The horrible, rotten, no good, very bad day

This week, I dealt with an irate parent because his daughter’s car was towed from our lot.  I don’t like towing cars from our lot, but because of our proximity to campus and 2 very large sororities, abuses happen regularly.   His rant and veiled threats got me to thinking about other students and parents who have experienced bad days while in school.  I wish I would have said something along these lines:

Your daughter made a mistake.  She bypassed multiple “no parking” signs, and pulled in to a spot marked “reserved.”  She disregarded the direction of her sorority leaders who said not to park in the lot.  Maybe a friend said it was ok, that she could get away with it.  Even really smart kids make dumb mistakes sometimes.  If this is the worst thing that she- and you- have to deal with in your time at the university, consider yourself fortunate.  Yes, it disrupted her schedule and your wallet.  It the big picture, it was an inconvenience at best.  You, and she, are lucky indeed that this is a mistake that does not hold lasting consequences.

Here are some situations that constitute a horrible, rotten, no good, very bad day:

-If I meet you in the ICU, that is a bad day.

-If your daughter has to make the decision “abortion” or “adoption,” that is a bad day.

-If you are learning the rape statutes in Arkansas, and the reporting procedures related to rape or sexual assault, that is a bad day.

-If I call you to say that your daughter needs help immediately because she is exhibiting signs of harming herself, that is a bad day.

-If your daughter attempts suicide, that is a bad day.

-If you daughter is sleeping in her car because her living situation is unsafe, but she is too embarrassed or afraid to tell anyone, that is a bad day.

-If your daughter has a complete breakdown, and is diagnosed with one of the several mental disorders that can occur in the 18-22 yr old range, that is a bad day.

-If your daughter finally feels safe enough to confide that she was raped or molested years ago, and you are searching out counseling opportunities on campus to help her heal, that is a day to celebrate, but it still counts as a bad day.

Let’s gain some perspective.  This was a mistake, and mistakes quite often carry consequences, but this one does not rise to the level of a “horrible, rotten, no good, very bad day.”  I really do hope you can count this as her worst experiences in college.

Even if I had been able to say all that, I don’t think you would have listened.  You weren’t really interested in listening to the other side of the story.  I think I just needed to remind myself what really constituted a “bad day.”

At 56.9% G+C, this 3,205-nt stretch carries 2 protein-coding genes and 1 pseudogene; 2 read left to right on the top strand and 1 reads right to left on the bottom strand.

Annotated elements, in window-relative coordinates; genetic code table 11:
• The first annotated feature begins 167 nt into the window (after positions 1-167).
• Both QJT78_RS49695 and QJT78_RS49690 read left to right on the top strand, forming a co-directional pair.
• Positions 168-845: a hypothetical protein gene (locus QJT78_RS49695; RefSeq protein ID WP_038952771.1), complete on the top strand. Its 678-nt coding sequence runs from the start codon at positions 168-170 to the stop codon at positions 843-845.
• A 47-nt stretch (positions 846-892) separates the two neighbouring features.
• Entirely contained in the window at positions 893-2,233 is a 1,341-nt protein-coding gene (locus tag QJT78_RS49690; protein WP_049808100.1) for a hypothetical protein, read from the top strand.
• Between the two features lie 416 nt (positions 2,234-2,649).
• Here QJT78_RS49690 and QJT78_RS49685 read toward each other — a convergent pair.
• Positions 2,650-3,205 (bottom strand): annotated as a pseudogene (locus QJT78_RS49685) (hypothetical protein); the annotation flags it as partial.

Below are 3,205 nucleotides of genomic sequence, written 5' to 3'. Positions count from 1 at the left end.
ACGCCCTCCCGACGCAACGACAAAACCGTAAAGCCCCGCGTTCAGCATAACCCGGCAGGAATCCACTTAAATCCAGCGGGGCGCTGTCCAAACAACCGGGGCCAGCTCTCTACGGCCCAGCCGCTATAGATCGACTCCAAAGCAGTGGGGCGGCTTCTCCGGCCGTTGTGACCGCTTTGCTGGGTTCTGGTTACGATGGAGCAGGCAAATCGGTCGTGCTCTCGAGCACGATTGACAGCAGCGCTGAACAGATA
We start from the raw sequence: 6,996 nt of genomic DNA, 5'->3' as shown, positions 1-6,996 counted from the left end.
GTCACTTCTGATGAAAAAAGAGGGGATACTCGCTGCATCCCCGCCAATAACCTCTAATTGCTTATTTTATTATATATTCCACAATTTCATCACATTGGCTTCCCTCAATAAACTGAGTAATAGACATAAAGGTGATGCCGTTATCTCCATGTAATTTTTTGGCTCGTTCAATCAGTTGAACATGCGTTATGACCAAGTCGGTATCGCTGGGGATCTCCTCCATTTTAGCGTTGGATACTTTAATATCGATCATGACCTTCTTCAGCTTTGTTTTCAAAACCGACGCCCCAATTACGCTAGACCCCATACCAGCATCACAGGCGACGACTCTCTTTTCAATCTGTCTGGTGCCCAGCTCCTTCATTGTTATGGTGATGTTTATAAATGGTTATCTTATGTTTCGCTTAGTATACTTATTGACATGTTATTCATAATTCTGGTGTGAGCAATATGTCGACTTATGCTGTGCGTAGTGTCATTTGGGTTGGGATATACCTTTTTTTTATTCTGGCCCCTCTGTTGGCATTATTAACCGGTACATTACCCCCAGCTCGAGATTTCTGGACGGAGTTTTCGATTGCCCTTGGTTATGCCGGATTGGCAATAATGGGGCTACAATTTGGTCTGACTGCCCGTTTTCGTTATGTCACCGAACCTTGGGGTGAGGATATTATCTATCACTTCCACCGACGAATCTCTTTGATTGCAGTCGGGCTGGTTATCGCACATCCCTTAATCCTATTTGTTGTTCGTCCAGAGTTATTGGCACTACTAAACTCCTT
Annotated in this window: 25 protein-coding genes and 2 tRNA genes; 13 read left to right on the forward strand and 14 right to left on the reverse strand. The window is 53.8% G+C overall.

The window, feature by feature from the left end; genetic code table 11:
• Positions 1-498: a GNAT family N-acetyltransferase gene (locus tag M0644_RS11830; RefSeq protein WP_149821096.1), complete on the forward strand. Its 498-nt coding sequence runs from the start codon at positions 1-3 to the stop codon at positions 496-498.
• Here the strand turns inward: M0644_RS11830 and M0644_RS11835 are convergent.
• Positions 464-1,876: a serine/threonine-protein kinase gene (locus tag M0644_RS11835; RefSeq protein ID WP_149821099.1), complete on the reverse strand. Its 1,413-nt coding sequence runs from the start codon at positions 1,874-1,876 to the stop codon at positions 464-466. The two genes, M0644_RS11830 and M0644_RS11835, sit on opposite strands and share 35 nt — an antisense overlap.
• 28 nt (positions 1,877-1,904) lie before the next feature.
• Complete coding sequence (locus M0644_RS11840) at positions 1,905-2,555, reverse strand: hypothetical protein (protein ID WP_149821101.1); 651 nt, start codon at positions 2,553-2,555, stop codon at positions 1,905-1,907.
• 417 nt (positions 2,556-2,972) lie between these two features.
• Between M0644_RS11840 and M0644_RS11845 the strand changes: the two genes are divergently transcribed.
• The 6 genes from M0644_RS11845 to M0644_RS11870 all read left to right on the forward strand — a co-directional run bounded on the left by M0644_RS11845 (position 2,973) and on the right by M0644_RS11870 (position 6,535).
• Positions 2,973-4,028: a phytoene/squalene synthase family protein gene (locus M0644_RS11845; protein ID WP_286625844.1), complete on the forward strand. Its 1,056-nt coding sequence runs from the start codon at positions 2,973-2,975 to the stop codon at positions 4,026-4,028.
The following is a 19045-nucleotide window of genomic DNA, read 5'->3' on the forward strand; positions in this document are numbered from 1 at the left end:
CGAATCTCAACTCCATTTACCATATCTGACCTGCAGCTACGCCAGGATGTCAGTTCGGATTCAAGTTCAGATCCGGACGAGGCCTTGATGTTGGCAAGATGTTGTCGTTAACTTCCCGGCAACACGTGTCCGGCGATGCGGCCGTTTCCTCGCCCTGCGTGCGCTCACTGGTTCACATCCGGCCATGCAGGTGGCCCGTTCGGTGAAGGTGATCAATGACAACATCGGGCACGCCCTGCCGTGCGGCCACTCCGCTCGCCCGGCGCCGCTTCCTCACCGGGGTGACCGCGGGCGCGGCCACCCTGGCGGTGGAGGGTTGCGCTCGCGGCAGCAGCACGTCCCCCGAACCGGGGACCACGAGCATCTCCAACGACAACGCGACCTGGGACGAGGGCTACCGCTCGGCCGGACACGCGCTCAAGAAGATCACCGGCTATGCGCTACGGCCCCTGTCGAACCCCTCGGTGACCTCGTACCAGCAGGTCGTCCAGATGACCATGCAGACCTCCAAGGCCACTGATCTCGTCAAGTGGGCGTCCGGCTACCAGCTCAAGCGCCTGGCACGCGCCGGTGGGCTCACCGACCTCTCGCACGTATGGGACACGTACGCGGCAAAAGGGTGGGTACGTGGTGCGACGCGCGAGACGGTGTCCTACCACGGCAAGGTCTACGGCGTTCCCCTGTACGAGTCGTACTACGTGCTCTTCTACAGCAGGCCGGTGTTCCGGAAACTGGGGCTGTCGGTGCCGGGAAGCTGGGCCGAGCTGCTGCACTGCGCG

If you or a friend is in need of help, for abuse, rape, or sexual assault, or needs counseling, the U of A offers excellent services through the Pat Walker Health Clinic, http://health.uark.edu/352.php.  Or, you may contact your Campus Minister, who will listen to your story and help you navigate the resources you might  need.  Please note, other  than pregnancy, all the issues I mentioned above affect young men, too.  I just chose to address everything from the female perspective.

Sincerely,

A  Campus Minister

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Telling stories

“I have also come to believe that the stories we tell, sharing our own experiences and the experiences of others who have had an impact on us, matter a great deal.” -David LaMotte, Worldchanging 101, preface xiv

I feel like a lot of people need proof and reassurance in the things that people tell them  (and) try to show them.  Through stories and experience, it gives them that willingness to trust the other person. -JW, UCM Student

Steve Jobs on changing the world

Today’s post is taken from a speech by Steve Jobs:

Here’s to the crazy ones, the misfits, the rebels, the troublemakers, the round pegs in the square holes…The ones who see things differently- they’re not fond of rules…You can quote them, disagree with them, glorify or vilify them, but the only thing you can’t do is ignore them because they change things…They push the human race forward, and while some may see them as the crazy ones, we see genius, because the ones who are crazy enough to think that they can change the world, are the ones who do.

Try, try again

Where is the god who can compare with you- wiping the slate clean of guilt, turning a blind eye, a deaf ear, to the past sins of your purged and precious people?  You don’t nurse your anger and don’t stay angry long, for mercy is your specialty.  That’s what you love most.  And compassion is on its way to us.  You’ll stamp out our wrongdoing.  You’ll sink our sins to the bottom of the ocean.  -Micah 7: 18-19, The Message

Any one else stumbling in their Lenten practices?  We are two weeks in, 4 1/2 weeks to go until Easter.  Has anyone given up yet?  I am doing ok on my “personal” Lenten “sacrifice” of giving up T.V. in the evening.  It’s actually nice to have a quiet house as we read or play games.  But, I have fallen apart posting on the blog for UCM.  I blame it on “snow brain” as we finish up one storm and now are heading in to another.  Life is like that sometimes.  We fall apart in the midst of the “storms of life” and things we promised ourselves that we would do for God (pray, read the Bible, worship, do good works, etc) get left in the dust as we cope with whatever we are facing.  Friends, hear the Good News!  Our God, who loves us and is merciful to us, will forgive us our sins, and our Lenten slip ups!  Don’t give up!  If you have fallen away from your Lenten practices, forgive yourself, and start again.  It’s ok.  God knows we mess up, forget, and sometimes just fall apart.  Guess what?  God loves us anyway.  God wants a relationship with us, so remember that as you continue to pursue your Lenten spiritual practices and disciplines. Wipe your slate clean of guilt; you are God’s precious child.  -Susan